“What happened to me was something that was so casual, I almost didn’t even consider it sexual harassment, even though it was beyond my desire,” wrote the Of course, not every uncomfortable experience is harassment, and not every woman is redefining these experiences as abuse.

Though the lines between acceptable behavior and harassment feel in some ways clearer today than ever, there still isn’t anything close to broad agreement about where all these lines should be drawn.

The "multi-sensory" tests on volunteers started yesterday and are scheduled to continue until the end of August.

Also known as Florence Syndrome, Stendhal Syndrome has been described as a psychosomatic illness that causes rapid heartbeat, fainting, confusion and even hallucinations in people who are exposed to extraordinary artistic achievement, whether it is paintings or sculptures.

Although psychiatrists have long debated whether it really exists, its effects on some sufferers are serious enough for them to require treatment in hospital and even antidepressants.

This is why the current moment has both women and men reassessing interactions from their past, wondering if they were on either end of a troubling encounter.

It’s not just that our collective understanding of the prevalence of harassment has changed; it’s that our understanding of the very definition of has been called into question.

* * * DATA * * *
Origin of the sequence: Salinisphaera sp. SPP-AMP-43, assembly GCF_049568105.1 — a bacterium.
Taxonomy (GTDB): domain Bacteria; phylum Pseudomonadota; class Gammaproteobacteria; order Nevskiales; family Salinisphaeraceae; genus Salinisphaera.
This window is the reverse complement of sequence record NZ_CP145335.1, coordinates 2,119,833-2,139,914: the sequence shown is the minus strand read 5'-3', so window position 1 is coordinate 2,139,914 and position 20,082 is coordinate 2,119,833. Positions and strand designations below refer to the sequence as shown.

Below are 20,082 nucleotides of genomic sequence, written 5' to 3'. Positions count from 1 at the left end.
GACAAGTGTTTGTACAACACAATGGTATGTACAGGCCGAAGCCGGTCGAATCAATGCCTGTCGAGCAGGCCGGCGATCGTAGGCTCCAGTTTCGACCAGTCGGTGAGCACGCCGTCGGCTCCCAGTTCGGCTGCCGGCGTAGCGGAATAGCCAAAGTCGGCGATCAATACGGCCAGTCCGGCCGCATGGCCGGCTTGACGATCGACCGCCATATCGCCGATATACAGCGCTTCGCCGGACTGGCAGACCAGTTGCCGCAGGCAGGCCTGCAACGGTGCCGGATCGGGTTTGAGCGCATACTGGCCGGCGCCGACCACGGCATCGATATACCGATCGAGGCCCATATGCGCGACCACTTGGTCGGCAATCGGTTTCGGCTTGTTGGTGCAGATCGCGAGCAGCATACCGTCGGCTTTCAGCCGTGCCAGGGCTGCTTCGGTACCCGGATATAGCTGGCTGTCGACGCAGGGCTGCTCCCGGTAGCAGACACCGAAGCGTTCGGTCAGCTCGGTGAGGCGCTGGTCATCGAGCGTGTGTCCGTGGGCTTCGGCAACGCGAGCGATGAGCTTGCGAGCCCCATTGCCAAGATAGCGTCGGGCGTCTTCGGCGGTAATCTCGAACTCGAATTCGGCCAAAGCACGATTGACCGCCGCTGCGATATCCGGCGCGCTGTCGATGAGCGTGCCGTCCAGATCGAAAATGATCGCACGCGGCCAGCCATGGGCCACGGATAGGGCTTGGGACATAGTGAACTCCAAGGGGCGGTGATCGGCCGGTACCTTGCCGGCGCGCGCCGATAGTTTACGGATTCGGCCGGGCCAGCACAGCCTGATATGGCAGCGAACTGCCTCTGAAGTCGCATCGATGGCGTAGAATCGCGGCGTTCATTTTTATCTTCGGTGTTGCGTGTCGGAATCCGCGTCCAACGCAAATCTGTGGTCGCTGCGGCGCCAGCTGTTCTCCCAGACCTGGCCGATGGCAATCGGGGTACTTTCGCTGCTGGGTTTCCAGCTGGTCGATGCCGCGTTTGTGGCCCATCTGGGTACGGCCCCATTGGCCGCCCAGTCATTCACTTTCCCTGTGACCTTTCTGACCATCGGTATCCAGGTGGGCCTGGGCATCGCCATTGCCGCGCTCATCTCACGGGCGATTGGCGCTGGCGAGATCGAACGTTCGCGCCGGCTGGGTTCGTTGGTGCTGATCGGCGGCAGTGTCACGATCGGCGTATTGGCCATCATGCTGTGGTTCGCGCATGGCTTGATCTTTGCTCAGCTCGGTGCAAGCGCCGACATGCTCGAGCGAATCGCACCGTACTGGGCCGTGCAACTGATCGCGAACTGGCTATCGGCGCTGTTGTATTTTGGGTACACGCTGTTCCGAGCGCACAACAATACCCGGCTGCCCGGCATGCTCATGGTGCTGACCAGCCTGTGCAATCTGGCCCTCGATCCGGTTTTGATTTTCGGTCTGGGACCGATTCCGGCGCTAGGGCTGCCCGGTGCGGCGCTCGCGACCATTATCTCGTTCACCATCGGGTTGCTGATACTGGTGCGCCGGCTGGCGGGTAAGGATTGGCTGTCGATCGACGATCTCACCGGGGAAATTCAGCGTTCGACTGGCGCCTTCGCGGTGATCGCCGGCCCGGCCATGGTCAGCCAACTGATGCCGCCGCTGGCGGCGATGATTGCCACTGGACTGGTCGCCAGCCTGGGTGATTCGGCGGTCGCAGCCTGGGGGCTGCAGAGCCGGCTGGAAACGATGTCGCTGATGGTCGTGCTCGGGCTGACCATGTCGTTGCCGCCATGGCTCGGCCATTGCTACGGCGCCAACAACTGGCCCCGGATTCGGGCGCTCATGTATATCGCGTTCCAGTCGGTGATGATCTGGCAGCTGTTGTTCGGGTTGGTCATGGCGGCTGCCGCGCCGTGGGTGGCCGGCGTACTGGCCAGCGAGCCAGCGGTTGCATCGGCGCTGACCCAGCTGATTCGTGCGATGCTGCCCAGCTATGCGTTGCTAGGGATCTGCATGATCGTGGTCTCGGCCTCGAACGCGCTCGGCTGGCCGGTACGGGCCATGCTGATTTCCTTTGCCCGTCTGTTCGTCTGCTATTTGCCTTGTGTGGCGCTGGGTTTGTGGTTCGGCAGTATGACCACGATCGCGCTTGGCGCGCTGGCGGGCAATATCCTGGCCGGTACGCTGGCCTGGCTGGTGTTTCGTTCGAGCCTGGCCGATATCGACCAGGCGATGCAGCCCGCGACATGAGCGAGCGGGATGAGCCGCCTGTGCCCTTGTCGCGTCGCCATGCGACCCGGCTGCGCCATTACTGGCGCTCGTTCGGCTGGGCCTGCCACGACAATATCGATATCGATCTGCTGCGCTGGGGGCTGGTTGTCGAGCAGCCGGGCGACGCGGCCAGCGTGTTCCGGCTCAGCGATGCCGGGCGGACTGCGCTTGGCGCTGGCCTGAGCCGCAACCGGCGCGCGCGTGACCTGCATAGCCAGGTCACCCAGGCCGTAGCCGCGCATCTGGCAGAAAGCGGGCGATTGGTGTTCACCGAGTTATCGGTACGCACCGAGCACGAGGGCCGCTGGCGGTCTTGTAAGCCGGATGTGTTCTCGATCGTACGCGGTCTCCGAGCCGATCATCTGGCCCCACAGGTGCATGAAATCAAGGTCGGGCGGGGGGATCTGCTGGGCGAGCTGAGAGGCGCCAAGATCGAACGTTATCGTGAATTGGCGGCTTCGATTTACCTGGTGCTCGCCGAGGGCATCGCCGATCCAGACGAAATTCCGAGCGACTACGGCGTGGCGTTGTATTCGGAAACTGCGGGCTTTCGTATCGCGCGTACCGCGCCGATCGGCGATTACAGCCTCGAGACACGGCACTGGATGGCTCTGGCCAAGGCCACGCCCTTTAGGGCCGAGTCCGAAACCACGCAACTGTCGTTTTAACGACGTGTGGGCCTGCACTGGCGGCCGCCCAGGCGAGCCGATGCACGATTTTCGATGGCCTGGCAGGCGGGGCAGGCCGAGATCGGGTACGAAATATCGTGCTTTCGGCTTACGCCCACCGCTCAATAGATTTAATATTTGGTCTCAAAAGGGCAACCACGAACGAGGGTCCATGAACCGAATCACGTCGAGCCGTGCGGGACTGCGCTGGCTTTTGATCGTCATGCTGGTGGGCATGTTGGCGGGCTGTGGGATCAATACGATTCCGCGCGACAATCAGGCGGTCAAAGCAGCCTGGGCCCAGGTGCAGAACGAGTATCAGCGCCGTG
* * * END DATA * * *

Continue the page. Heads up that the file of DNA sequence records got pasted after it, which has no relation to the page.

When I told a Lyft driver in Detroit that I was in town for the Women’s Convention in late October, he asked if I was “a #Me Too,” too.

A friend’s father, who I’ve known for years and hugged at least a dozen times, paused and asked for consent before putting an arm around me at a party this month.Sexual harassment has moved from the realm of cheesy office training videos to the real world, where harassers are not only Donald Trumps and anonymous subway masturbators, but also our friends, lovers, fathers, and work buddies.They’re the bad guys, yes, and they’re a fair number of “good guys,” too.We solicited anecdotes about encounters that didn’t seem like harassment at the time but upon later reflection looked like more serious transgressions.We also asked our respondents to offer examples of incidents that, for them, fell into a “gray area”—a category of behavior that isn’t unequivocally harassment, whether because of the intent of the perpetrator, the reception of the target, or the severity of the offense."As I emerged from the porch of Santa Croce, I was seized with a fierce palpitation of the heart; the wellspring of life was dried up within me, and I walked in constant fear of falling to the ground," Stendhal, whose real name was Marie-Henrie Beyle, recorded in his book Naples and Florence: A Journey from Milan to Reggio.